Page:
As some employers know to their cost, the pitfalls of employing staff can start even before an employee has joined. Employment law covers workers at the application stage of a job right through to the course of their employment and even past the point at which the contract of employment comes to an end.
At the outset, employers must ensure that positions are advertised in a non-discriminatory way. Job advertisements should not make reference to any gender, age, religious, racial or sexual orientation factor, unless in a very specific set of circumstances in which one of these 'protected characteristics' is a genuine requirement for the job. With the introduction of the Equality Act last year, discrimination has become a much more serious matter for employers, and if found guilty of discriminating against candidates, or indeed employees in the workplace, they could face limitless fines.
At the interview stage, there are further potential pitfalls in relation to equality and discrimination. It is unlawful for employers to favour one candidate over another because of a particular protected characteristic such as age, gender of race. The risks at this stage of employment are very high for employers and they must ensure that they follow a fair process in selecting the candidate who is genuinely the best for the job. The person responsible for conducting interviews on behalf of the business should have had training on equality and diversity to ensure that there can not be cause for a claim at this stage.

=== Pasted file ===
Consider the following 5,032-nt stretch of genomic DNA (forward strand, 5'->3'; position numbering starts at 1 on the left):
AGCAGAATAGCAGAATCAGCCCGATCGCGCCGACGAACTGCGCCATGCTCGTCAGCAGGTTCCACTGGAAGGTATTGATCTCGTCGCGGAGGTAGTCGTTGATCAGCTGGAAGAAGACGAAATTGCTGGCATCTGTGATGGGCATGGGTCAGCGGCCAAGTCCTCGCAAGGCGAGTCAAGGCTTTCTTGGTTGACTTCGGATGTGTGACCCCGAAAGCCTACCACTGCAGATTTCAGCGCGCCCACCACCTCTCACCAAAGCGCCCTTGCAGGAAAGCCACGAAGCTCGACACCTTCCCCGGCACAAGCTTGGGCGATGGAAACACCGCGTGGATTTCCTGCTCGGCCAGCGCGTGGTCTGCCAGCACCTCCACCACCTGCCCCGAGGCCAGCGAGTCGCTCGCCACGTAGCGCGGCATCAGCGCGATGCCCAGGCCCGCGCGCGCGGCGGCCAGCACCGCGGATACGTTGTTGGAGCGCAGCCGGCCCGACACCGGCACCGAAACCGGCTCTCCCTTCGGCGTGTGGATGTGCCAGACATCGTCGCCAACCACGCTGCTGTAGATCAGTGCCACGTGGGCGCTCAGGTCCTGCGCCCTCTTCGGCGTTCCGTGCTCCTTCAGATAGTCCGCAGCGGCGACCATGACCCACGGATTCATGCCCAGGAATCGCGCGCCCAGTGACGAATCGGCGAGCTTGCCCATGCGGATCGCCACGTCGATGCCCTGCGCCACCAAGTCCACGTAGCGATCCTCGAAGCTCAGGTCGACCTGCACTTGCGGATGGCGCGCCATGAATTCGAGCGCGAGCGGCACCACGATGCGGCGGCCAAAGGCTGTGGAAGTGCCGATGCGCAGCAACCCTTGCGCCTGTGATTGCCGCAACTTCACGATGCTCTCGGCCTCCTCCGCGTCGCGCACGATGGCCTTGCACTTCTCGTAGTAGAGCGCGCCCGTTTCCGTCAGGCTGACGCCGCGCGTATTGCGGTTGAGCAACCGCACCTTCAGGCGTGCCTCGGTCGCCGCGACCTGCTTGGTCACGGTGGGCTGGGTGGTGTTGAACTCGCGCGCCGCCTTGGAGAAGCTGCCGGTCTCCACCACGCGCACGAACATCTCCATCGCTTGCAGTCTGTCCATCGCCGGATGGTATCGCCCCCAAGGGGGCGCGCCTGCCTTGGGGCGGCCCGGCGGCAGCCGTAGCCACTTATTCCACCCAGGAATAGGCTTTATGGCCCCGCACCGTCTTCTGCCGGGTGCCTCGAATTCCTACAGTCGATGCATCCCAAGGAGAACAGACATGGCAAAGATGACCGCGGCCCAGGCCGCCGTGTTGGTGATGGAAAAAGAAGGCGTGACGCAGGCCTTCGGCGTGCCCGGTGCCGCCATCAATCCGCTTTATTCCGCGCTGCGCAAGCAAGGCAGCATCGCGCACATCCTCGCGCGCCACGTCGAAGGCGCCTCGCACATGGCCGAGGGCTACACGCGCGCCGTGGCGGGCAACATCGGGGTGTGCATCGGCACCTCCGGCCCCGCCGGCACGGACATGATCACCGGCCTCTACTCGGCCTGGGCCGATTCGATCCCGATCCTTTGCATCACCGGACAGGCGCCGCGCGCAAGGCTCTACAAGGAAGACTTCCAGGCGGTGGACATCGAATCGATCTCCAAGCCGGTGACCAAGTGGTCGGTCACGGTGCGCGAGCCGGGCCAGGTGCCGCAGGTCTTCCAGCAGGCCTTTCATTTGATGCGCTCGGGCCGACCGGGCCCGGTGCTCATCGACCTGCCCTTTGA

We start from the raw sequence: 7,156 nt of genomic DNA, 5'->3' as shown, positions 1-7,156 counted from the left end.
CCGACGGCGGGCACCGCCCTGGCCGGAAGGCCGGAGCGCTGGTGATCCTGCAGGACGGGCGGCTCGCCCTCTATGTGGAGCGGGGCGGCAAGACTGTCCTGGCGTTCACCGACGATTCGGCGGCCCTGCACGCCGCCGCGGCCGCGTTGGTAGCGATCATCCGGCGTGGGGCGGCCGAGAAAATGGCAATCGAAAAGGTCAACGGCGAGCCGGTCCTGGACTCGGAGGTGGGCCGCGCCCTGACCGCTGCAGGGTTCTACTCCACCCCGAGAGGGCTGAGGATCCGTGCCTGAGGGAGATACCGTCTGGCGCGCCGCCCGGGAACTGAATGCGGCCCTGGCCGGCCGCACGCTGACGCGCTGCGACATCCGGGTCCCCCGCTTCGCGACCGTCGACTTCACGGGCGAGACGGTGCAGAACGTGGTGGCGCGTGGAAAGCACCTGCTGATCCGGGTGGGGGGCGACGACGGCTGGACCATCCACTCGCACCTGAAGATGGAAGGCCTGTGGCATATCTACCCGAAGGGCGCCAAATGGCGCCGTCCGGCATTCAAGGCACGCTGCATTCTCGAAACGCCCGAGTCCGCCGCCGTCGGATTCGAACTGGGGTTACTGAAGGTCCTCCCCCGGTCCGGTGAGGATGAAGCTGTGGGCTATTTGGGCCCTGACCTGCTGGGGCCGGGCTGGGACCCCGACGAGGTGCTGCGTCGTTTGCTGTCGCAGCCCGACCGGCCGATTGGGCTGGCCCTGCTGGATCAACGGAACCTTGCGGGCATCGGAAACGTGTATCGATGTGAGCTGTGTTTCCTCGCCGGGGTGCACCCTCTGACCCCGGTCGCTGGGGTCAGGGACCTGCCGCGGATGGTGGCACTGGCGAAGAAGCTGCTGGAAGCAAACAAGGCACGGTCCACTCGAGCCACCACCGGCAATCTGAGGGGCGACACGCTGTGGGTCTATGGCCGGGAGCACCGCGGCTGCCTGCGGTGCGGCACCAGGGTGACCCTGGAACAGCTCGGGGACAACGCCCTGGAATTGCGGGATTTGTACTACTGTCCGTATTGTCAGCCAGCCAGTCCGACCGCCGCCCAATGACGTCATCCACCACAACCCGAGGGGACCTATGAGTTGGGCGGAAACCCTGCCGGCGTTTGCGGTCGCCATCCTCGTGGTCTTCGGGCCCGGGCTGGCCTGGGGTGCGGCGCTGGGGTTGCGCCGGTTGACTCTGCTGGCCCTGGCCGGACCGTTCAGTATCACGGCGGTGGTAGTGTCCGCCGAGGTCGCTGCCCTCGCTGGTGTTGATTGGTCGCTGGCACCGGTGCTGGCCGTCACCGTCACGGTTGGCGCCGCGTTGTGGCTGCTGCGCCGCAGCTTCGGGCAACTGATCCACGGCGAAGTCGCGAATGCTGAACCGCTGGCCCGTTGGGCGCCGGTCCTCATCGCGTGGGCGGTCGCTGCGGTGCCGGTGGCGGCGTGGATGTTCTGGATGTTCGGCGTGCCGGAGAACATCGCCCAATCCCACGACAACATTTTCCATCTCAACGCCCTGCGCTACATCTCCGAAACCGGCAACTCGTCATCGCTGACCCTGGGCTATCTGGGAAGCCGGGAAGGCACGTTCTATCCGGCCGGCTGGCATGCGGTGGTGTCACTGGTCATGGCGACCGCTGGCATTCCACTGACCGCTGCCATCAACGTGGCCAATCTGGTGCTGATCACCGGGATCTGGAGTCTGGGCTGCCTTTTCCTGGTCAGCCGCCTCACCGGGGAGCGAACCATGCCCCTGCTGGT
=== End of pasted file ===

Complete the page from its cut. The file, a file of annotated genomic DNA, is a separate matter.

Once the employee has been appointed, the employer needs to ensure that the correct documentation and employment law contracts are in place and have been signed.
Even where the correct processes are followed, employers can find themselves on the receiving end of employment tribunal claims by disgruntled employees, even where those claims might have no merit. Some employers end up settling such claims for commercial reasons rather than accruing significant legal costs, which can feel like a victory for the employee.
If you have any doubts about your position and employing staff, you should always seek the advice of a specialist employment lawyer. Seeking advice at the outset rather than at the point when you are being pursued for a claim is by far the more cost effective option. Although employers may feel that the law is loaded in favour of employees, there are ways of minimising the impact this can have.
If you need any advice in relation to employing staff, or any other employment law matter, please do get in touch with us.